Beyond variegation: The territorialisation of states, communities and developers in large-scale developments in Johannesburg, Shanghai and London

Jennifer Robinson*, Fulong Wu, Phil Harrison, Zheng Wang, Alison Todes, Romain Dittgen, Katia Attuyer

*Corresponding author for this work

Research output: Contribution to journalArticlepeer-review

8 Citations (Scopus)
27 Downloads (Pure)

Abstract

Large-scale urban development projects are a significant format of urban expansion and renewal across the globe. As generators of governance innovation and indicators of the future city in each urban context, large-scale development projects have been interpreted within frameworks of ‘variegations’ of wider circulating processes, such as neoliberalisation or financialisation. However, such projects often entail significant state support and investment, are strongly linked to a wide variety of transnational investors and developers and are frequently highly contested in their local environments. Thus, each project comes to fruition in a distinctive regulatory context, often as an exception to the norm, and each emerges through complex interactions over a long period of time amongst an array of actors. We therefore seek to broaden the discussion from an analytical focus on variegated globalised processes to consider three large-scale urban development projects (in Shanghai, Johannesburg and London) as distinctive (transcalar) territorialisations. Using an innovative comparative approach, we outline the grounds for a systematic analytical conversation across mega-urban development projects in very different contexts. Initially, comparability rests on the shared features of large-scale developments – that they are multi-jurisdictional, involve long time scales and bring significant financing challenges. Comparing three development projects, we are able to interrogate, rather than take for granted, how a range of wider processes, circulating practices, transcalar actors and territorial regulatory formations composed specific urban outcomes in each case. Thinking across these diverse cases provides grounds for rebuilding understandings of urban development politics.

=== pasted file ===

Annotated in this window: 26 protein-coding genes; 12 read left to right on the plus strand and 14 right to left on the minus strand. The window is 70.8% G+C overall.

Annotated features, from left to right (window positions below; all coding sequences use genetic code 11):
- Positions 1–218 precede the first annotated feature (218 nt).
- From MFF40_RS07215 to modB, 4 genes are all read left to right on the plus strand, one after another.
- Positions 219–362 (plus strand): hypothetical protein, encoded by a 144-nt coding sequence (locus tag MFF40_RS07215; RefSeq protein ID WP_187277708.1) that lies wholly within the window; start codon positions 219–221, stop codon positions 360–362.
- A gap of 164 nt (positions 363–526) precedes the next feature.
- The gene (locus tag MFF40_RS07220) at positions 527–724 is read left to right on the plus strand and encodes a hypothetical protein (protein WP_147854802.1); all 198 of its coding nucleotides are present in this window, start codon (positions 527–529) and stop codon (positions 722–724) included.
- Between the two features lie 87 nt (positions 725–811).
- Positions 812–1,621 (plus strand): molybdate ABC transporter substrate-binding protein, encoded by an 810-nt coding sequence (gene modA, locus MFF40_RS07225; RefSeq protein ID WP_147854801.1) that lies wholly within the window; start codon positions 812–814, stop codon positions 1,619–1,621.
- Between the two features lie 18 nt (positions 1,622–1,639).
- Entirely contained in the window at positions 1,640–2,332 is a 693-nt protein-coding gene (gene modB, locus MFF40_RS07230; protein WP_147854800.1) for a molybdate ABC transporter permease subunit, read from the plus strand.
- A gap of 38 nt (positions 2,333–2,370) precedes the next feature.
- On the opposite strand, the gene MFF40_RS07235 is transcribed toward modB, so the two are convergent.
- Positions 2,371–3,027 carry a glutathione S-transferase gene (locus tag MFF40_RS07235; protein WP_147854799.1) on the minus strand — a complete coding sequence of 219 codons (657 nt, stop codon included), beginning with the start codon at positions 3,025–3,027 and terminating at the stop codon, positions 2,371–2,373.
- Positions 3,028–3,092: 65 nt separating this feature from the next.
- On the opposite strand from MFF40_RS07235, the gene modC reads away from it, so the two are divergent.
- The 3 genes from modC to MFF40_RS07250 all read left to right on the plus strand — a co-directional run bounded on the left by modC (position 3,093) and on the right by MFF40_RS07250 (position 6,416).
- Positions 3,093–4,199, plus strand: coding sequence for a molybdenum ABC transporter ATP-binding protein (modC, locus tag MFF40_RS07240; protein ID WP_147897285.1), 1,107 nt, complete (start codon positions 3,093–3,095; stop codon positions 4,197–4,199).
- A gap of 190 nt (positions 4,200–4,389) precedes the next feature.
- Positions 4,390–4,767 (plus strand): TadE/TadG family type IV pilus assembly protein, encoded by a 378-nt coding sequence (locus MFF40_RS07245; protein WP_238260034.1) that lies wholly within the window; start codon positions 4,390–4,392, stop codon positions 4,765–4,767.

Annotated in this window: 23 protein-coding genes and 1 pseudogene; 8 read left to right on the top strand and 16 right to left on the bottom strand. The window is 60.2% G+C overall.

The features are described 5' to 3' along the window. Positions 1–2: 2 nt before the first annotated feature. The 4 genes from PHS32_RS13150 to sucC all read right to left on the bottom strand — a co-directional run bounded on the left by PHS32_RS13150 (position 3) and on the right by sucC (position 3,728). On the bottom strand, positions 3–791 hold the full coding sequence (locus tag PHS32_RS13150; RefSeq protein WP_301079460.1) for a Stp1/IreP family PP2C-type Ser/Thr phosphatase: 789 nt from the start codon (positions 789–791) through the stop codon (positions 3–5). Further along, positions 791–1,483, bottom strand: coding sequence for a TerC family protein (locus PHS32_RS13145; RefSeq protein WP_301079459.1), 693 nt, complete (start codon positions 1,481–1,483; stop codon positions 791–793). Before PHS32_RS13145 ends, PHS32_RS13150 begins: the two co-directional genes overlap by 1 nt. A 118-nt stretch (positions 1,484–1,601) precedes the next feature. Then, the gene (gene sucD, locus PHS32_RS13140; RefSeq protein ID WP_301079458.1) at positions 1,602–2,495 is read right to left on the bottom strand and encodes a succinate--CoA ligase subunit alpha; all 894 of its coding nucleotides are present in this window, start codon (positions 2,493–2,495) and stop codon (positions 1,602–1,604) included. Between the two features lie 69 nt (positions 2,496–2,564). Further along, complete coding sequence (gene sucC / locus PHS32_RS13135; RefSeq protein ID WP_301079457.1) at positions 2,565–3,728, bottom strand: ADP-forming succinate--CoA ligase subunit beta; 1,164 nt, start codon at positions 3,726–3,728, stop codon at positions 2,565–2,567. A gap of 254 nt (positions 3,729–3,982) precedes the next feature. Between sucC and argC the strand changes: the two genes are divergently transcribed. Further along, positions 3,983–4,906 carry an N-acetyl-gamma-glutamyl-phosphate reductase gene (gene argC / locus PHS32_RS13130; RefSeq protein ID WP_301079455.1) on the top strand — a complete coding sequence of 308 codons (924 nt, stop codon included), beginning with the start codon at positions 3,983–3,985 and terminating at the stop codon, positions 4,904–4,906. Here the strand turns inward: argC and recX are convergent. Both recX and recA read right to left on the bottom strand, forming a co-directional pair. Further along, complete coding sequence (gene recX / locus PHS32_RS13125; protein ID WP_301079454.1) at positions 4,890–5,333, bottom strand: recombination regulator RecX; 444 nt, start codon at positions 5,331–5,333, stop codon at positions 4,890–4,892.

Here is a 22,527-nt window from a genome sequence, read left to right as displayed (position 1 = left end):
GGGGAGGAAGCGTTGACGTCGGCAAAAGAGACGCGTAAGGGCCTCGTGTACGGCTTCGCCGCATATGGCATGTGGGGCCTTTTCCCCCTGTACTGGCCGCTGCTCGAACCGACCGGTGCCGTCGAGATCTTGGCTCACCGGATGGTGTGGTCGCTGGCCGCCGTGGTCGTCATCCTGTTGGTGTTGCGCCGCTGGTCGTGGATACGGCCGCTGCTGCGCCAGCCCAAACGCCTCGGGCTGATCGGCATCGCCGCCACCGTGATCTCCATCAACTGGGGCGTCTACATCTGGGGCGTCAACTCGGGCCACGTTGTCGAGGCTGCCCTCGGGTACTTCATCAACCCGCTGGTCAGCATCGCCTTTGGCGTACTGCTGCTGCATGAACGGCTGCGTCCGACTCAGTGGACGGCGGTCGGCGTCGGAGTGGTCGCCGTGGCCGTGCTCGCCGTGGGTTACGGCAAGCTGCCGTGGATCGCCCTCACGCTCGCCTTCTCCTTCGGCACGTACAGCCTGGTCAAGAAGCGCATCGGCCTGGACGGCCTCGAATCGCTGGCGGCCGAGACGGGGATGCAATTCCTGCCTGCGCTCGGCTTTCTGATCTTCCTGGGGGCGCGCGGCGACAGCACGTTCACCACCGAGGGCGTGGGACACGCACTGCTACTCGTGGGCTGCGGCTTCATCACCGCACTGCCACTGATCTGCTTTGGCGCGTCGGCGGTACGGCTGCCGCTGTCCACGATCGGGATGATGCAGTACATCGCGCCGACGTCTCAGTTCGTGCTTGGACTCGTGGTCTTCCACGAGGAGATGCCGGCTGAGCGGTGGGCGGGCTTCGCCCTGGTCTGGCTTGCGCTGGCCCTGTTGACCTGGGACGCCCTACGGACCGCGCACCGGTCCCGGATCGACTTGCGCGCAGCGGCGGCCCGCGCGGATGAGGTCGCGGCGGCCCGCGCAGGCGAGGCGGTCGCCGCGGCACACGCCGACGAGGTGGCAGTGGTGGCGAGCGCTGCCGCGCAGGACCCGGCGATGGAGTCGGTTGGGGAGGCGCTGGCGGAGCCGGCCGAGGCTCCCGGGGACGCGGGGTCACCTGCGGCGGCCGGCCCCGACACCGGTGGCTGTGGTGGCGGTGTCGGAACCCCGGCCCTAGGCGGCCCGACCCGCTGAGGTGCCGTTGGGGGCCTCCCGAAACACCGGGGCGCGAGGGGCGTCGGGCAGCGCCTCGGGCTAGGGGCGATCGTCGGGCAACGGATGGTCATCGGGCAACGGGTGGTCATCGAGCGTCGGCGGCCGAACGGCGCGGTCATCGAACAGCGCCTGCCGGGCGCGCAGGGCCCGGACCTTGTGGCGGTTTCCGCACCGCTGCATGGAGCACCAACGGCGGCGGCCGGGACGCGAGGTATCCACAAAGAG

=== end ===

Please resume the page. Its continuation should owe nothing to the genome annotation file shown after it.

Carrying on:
Original languageEnglish
Pages (from-to)1715-1740
Number of pages26
JournalUrban Studies
Volume59
Issue number8
Early online date2 Feb 2022
DOIs
Publication statusPublished - Jun 2022

Bibliographical note

Funding Information:
We would like to thank all those who agreed to be interviewed and who supported our engagement in the three developments. We also thank those who worked on the project with us, notably Allan Cochrane and Margot Rubin. In London, we thank Sharon Hayward of the London Tenants’ Federation, Robin Brown together with others at Just Space, as well as members of the Grand Union Alliance and Old Oak Neighbourhood Forum. In Johannesburg, we acknowledge the partnership and engagement of Planact, especially Mike Makwela. In Shanghai, Prof. Yuemin Ning of East China Normal University was an intellectually inspiring and most helpful host for project activities. His close knowledge of the Lingang case shaped our research questions and informed our analysis from the beginning. Phil Harrison also gratefully acknowledges the support of the South African Research Chairs Initiative of South Africa’s National Research Foundation.

The author(s) disclosed receipt of the following financial support for the research, authorship, and/or publication of this article: We acknowledge funding from the ESRC for an Urban Transformations grant ES/N006070/1, ‘Governing the Future City: A Comparative Analysis of Governance Innovations in Large Scale Urban Developments in Shanghai, London, Johannesburg’.

Publisher Copyright:
© Urban Studies Journal Limited 2022.

Keywords

  • comparative urbanism
  • developers
  • financing
  • large-scale urban development
  • state–community relations
  • urban politics

ASJC Scopus subject areas

  • Environmental Science (miscellaneous)
  • Urban Studies

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